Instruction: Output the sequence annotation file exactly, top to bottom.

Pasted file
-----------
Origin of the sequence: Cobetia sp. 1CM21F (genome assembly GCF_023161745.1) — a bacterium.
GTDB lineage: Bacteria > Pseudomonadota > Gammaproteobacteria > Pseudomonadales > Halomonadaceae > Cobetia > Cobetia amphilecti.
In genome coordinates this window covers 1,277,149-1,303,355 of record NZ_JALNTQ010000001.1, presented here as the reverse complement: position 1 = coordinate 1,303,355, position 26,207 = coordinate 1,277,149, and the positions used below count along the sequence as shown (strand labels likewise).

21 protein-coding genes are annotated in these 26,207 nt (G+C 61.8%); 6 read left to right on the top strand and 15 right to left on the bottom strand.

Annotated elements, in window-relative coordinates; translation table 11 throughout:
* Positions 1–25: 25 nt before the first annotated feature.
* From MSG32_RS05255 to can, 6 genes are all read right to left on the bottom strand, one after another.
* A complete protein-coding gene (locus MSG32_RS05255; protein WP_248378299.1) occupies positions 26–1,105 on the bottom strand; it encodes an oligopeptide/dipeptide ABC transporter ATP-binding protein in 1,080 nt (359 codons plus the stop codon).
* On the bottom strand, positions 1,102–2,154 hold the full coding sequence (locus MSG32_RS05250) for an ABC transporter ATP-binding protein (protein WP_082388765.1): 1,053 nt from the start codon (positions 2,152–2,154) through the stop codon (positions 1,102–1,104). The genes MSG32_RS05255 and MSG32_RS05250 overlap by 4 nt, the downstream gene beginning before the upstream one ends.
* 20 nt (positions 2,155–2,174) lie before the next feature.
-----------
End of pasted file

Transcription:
Origin of the sequence: Cobetia sp. 1CM21F (genome assembly GCF_023161745.1) — a bacterium.
GTDB lineage: Bacteria > Pseudomonadota > Gammaproteobacteria > Pseudomonadales > Halomonadaceae > Cobetia > Cobetia amphilecti.
In genome coordinates this window covers 1,277,149-1,303,355 of record NZ_JALNTQ010000001.1, presented here as the reverse complement: position 1 = coordinate 1,303,355, position 26,207 = coordinate 1,277,149, and the positions used below count along the sequence as shown (strand labels likewise).

21 protein-coding genes are annotated in these 26,207 nt (G+C 61.8%); 6 read left to right on the top strand and 15 right to left on the bottom strand.

Annotated elements, in window-relative coordinates; translation table 11 throughout:
* Positions 1–25: 25 nt before the first annotated feature.
* From MSG32_RS05255 to can, 6 genes are all read right to left on the bottom strand, one after another.
* A complete protein-coding gene (locus MSG32_RS05255; protein WP_248378299.1) occupies positions 26–1,105 on the bottom strand; it encodes an oligopeptide/dipeptide ABC transporter ATP-binding protein in 1,080 nt (359 codons plus the stop codon).
* On the bottom strand, positions 1,102–2,154 hold the full coding sequence (locus MSG32_RS05250) for an ABC transporter ATP-binding protein (protein WP_082388765.1): 1,053 nt from the start codon (positions 2,152–2,154) through the stop codon (positions 1,102–1,104). The genes MSG32_RS05255 and MSG32_RS05250 overlap by 4 nt, the downstream gene beginning before the upstream one ends.
* 20 nt (positions 2,155–2,174) lie before the next feature.